William III, Five Guineas, 1699

Item Reference: C189014689 Sold Share
William III (1694-1702), Five-Guineas, 1699, first laureate head facing right, legend within toothed border reads GVLIELMVS. III. DEI. GRA. Rev, legend reads .MAG. BR. FRA. ET.HIB. REX with the date…
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£35,500.00

Out of stock

Description

William III (1694-1702), Five-Guineas, 1699, first laureate head facing right, legend within toothed border reads GVLIELMVS. III. DEI. GRA. Rev, legend reads .MAG. BR. FRA. ET.HIB. REX with the date either side of top crown. Crowned cruciform shields, Lion of Nassau at centre, sceptres in angles, six strings to Irish harp, edge inscribed in raised lett ers +. DECVS. ET. TVTAMEN. ANNO. REGNI. UNDECIMO (MCE. 169; S.3454).

Some light surface markings, approaching extremely fine for issue with an underlying brilliance.

This 5 Guineas was the largest of the gold coins of the reign of William III. A handsome coin with a boldly lettered edge, which few could afford to keep and which was produced in relatively small numbers. Few have survived in the condition of this specimen.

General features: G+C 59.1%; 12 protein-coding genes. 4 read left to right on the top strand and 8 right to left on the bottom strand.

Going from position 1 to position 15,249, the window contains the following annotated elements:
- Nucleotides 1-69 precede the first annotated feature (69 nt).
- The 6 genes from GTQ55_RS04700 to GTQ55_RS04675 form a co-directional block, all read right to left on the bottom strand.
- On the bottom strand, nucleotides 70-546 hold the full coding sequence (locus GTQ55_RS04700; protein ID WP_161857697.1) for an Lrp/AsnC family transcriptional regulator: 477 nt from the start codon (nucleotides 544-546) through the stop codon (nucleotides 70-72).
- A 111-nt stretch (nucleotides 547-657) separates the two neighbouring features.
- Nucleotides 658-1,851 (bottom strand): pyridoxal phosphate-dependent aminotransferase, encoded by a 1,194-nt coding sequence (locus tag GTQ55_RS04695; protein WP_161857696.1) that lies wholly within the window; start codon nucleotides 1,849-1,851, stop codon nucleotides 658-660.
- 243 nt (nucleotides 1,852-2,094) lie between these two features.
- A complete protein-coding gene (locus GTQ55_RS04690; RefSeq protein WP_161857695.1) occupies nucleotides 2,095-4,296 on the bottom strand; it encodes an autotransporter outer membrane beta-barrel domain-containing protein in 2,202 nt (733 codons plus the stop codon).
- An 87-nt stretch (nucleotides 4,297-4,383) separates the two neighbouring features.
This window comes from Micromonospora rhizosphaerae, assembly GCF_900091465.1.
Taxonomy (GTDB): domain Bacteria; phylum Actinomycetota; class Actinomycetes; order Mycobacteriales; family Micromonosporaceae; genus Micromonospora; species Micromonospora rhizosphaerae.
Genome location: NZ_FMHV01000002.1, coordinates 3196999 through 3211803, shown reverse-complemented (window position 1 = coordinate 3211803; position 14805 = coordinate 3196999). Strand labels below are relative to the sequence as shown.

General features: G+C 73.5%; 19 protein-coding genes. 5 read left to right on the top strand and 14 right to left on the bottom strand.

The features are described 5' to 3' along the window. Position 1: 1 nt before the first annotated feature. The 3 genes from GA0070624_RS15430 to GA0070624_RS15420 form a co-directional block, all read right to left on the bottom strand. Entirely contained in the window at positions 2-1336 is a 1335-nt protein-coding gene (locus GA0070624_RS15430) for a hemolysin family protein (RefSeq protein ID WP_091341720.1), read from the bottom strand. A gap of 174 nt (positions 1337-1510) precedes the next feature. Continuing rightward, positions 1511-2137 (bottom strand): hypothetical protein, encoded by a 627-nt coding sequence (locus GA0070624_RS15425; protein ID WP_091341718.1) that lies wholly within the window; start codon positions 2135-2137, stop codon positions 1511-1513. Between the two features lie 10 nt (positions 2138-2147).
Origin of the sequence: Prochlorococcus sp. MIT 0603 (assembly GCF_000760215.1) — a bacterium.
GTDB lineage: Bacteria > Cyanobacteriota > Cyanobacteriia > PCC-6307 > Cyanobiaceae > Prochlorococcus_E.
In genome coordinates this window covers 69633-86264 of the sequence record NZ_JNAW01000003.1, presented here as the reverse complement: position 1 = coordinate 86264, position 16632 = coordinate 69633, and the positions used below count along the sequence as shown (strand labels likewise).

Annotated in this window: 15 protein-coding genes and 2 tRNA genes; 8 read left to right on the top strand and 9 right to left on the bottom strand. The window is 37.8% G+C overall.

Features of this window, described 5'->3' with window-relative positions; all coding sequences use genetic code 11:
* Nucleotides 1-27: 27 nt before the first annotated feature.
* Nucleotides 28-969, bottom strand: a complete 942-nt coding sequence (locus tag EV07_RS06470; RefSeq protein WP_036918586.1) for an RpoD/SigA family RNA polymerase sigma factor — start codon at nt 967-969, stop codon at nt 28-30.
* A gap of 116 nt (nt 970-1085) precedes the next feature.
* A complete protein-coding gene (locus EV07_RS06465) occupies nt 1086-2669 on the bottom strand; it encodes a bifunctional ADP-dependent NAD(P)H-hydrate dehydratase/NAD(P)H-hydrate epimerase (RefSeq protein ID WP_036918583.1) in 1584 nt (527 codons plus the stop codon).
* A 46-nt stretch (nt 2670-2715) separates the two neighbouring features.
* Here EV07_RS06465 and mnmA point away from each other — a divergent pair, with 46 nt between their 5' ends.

William III was a Dutchman, descended from the ancient house of Nassau in Germany, and the great grandson of William the Silent, Prince of Orange, who became Stadtholder (or chief executive) of the Netherlands in 1572. William would go on to marry the daughter of James II, brother of Charles II, King of England, in 1677. In fact, his bride Mary was his cousin. After James II fled and vacated the throne, William and Mary became joint monarchs. This suited William, who did not want to be seen solely as a king regent. The English did not want a vacant throne and Mary was uncomfortable about reigning alone, especially if it looked as if she had usurped her father’s throne.

As a consequence, in February 1689, William was offered joint sovereignty with Mary. A win-win situation! Mary died of smallpox in December 1694. William became withdrawn if not reclusive. The English public had tolerated William because of their deep respect for Mary, and after her death his popularity diminished further. He began to spend more time involved in foreign wars and negotiations.William died as a result of a riding accident. In February 1702 his horse stumbled on a mole hill and threw William, fracturing his collar bone. A fever set in, followed by pleurisy and pneumonia, from which he died.

Specification

Period1694 - 1702 AD
Date1699
Coin Group

British

Coin Ruler

William III

Country

England

Coin House

House of Stuart

Metal

Gold

ReferencesS.3454

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